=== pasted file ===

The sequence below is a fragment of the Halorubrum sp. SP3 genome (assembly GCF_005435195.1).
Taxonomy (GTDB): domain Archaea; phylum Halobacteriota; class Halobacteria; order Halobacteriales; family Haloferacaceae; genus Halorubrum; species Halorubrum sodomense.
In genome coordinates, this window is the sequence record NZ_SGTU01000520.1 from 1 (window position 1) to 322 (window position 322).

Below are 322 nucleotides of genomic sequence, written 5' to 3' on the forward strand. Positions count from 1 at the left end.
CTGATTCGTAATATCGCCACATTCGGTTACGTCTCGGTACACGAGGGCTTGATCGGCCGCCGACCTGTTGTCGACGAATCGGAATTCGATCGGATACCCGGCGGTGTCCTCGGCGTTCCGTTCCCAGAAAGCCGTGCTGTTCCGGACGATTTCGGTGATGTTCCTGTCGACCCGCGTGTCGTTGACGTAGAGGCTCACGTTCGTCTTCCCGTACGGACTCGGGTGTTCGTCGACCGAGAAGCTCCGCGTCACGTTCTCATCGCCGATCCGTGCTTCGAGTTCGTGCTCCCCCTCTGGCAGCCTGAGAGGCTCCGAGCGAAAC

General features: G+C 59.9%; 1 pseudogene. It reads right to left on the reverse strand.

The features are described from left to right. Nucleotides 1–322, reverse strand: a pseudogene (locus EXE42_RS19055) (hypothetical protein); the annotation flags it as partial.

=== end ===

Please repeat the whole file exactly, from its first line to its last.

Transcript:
The sequence below is a fragment of the Halorubrum sp. SP3 genome (assembly GCF_005435195.1).
Taxonomy (GTDB): domain Archaea; phylum Halobacteriota; class Halobacteria; order Halobacteriales; family Haloferacaceae; genus Halorubrum; species Halorubrum sodomense.
In genome coordinates, this window is the sequence record NZ_SGTU01000520.1 from 1 (window position 1) to 322 (window position 322).

Below are 322 nucleotides of genomic sequence, written 5' to 3' on the forward strand. Positions count from 1 at the left end.
CTGATTCGTAATATCGCCACATTCGGTTACGTCTCGGTACACGAGGGCTTGATCGGCCGCCGACCTGTTGTCGACGAATCGGAATTCGATCGGATACCCGGCGGTGTCCTCGGCGTTCCGTTCCCAGAAAGCCGTGCTGTTCCGGACGATTTCGGTGATGTTCCTGTCGACCCGCGTGTCGTTGACGTAGAGGCTCACGTTCGTCTTCCCGTACGGACTCGGGTGTTCGTCGACCGAGAAGCTCCGCGTCACGTTCTCATCGCCGATCCGTGCTTCGAGTTCGTGCTCCCCCTCTGGCAGCCTGAGAGGCTCCGAGCGAAAC

General features: G+C 59.9%; 1 pseudogene. It reads right to left on the reverse strand.

The features are described from left to right. Nucleotides 1–322, reverse strand: a pseudogene (locus EXE42_RS19055) (hypothetical protein); the annotation flags it as partial.